In the end the film is one of triumph as the riding duo overcome the extreme conditions and complete what is by far the longest journey ever undertaken on a cyclo. The film captures Vietnamese roadside life in a way that has never been done before.
The trip raised more than $20,000 for KOTO (Know One Teach One) a Hanoi-based organisation providing vocational and personal support to disadvantaged children in Vietnam. Co-director Marty Sharples wil hold a Q&A.
From acclaimed director Pawel Pawlikowski (Last Resort, My Summer of Love) comes IDA, a moving and intimate drama about a young novitiate nun in 1960s Poland who, on the verge of taking her vows, discovers a dark family secret dating from the terrible years of the Nazi occupation.
18-year old Anna (stunning newcomer Agata Trzebuchowska), a sheltered orphan raised in a convent, is preparing to become a nun when the Mother Superior insists she first visit her sole living relative. Naïve, innocent Anna soon finds herself in the presence of her aunt Wanda (Agata Kulesza), a worldly and cynical Communist Party insider, who shocks her with the declaration that her real name is Ida and her Jewish parents were murdered during the Nazi occupation.
This revelation triggers a heart-wrenching journey into the countryside, to the family house and into the secrets of the repressed past, evoking the haunting legacy of the Holocaust and the realities of postwar Communism. In this beautifully directed film, Pawlikowski returns to his native Poland for the first time in his career to confront some of the more contentious issues in the history of his birthplace.
Powerfully written and eloquently shot, IDA is a masterly evocation of a time, a dilemma, and a defining historical moment; IDA is also personal, intimate, and human. The weight of history is everywhere, but the scale falls within the scope of a young woman learning about the secrets of her own past. This intersection of the personal with momentous historic events makes for what is surely one of the most powerful and affecting films of the year.
Sydney Schanberg is a New York Times journalist covering the civil war in Cambodia. Together with local representative Dith Pran, they cover some of the tragedy and madness of the war, in Phnom Penh.
When the American forces leave, Dith Pran sends his family with them, but stays behind himself to help Schanberg cover the event. As an American, Schanberg won't have any trouble leaving the country, but the situation is different for Pran; he's a local, and the Khmer Rouge are moving in.
The Killing Fields is a suspenseful and exhilarating experience, a journey through an apocalyptic landscape that features one shocking image after another. Watch, and you'll see why the film is so acclaimed and a must-see for everybody in Cambodia; locals as visitors.
(141 minutes, biography, drama, history)
Winner of 2 Oscars.
Andrew Neyman is an ambitious young jazz drummer, single-minded in his pursuit to rise to the top of his elite east coast music conservatory. Plagued by the failed writing career of his father, Andrew hungers day and night to become one of the greats.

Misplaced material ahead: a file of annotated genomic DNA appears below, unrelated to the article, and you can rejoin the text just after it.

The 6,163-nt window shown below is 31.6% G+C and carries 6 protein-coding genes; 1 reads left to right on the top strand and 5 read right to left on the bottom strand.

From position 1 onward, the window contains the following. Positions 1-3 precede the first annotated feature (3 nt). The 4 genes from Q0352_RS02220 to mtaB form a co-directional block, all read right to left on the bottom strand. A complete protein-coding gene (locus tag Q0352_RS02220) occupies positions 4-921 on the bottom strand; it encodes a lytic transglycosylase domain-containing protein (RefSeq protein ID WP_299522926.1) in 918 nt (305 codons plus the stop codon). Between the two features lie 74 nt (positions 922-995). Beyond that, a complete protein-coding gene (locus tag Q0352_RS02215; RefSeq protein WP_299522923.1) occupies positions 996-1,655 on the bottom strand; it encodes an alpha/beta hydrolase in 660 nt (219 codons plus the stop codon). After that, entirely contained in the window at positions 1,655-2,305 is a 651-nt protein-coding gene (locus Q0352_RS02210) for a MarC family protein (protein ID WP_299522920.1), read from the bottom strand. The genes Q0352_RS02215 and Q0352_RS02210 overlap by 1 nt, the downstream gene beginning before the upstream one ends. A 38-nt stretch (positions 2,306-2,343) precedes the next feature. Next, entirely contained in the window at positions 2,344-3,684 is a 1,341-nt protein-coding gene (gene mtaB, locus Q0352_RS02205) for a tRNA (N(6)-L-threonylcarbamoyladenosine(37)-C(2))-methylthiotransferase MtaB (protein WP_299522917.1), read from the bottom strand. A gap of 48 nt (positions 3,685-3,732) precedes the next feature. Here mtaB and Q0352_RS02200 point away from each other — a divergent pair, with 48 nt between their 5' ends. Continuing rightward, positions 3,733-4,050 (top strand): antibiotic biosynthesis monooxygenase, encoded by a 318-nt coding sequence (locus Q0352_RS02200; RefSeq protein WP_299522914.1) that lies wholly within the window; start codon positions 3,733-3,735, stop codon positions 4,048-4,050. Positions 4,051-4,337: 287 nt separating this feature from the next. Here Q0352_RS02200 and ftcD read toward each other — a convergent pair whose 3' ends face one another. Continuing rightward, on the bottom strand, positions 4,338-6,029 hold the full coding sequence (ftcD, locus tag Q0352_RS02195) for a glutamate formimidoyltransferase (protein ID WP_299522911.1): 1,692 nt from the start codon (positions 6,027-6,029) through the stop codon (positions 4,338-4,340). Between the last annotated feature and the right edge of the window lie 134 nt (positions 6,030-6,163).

Terence Fletcher, an instructor equally known for his teaching talents as for his terrifying methods, leads the top jazz ensemble in the school. Fletcher discovers Andrew and transfers the aspiring drummer into his band, forever changing the young man’s life.
Andrew’s passion to achieve perfection quickly spirals into obsession, as his ruthless teacher continues to push him to the brink of both his ability-and his sanity.
The tension does not you let go from the very first scene, especially as soon as the incredible J.K. Simmons enters. Simmons, along with Miles Teller (who’s Project X days are now long behind him) have some of the best on screen chemistry you have seen. They’re connected; one cannot act without it affecting the other.
The film is almost entirely focused on this relationship, and the simplicity definitely services the film. Fully worth many Oscar wins!
For all its overripe contrivance, you’ll leave the cinema with a spring in your step and a thump in your chest, eager to bang the drum for what deserves to be one of the year’s real word-of-mouth hits. - THE UK OBSERVER
I suggest you take a defibrillator to Whiplash, since the chances of a heart attack or spontaneous combustion during viewing are high. - THE UK TIMES
What gives the film such a kick, in spite of its improbabilities, is its raw and brutal but also very subtle portrayal of the shifting, attritional relations between teacher and student, sorcerer and apprentice. - THE INDEPENDENT
Professional Photographer Michael Klinkhamer is leading a casual-high learning curve photography workshop-tour in Phnom Penh.
During the 4-hour tour you will learn to set your camera for optimum results and discover Phnom Penh City with your camera.
This photo workshop is designed to make you a better photographer.
1/2 day from 1.30pm until 5.15pm from $55 per person.
Full day from 9.30am until 5.15pm $110,- p.p.
Includes all transportation by stand-by tuk-tuk-optional, ferry ride, fees and waters.
For Bookings Call: +855 (0) 60873847
Organized by: Cambodia Photo Tours
We play Tuesdays on the 3g fields at 8pm, Wednesdays at 4.30pm on the ISPP fields (street 380 directly across from Blue Pumpkin), and Sundays from 3.30 to sundown at Northbridge.
New players (of all experience levels and genders) are welcome on any or all of these days.
Email email@example.com to let us know you are coming!
Probably Phnom Penh's biggest quiz (they regularly pay out over $100 in prize money) but they don't take themselves too seriously.
Oh, and you can win that money if you are smart though. Come on time because the tables get filled up pretty fast!
$2 per player
Maximum 7 people per team.
DO NEVER UPSET THE QUIZ BITCH.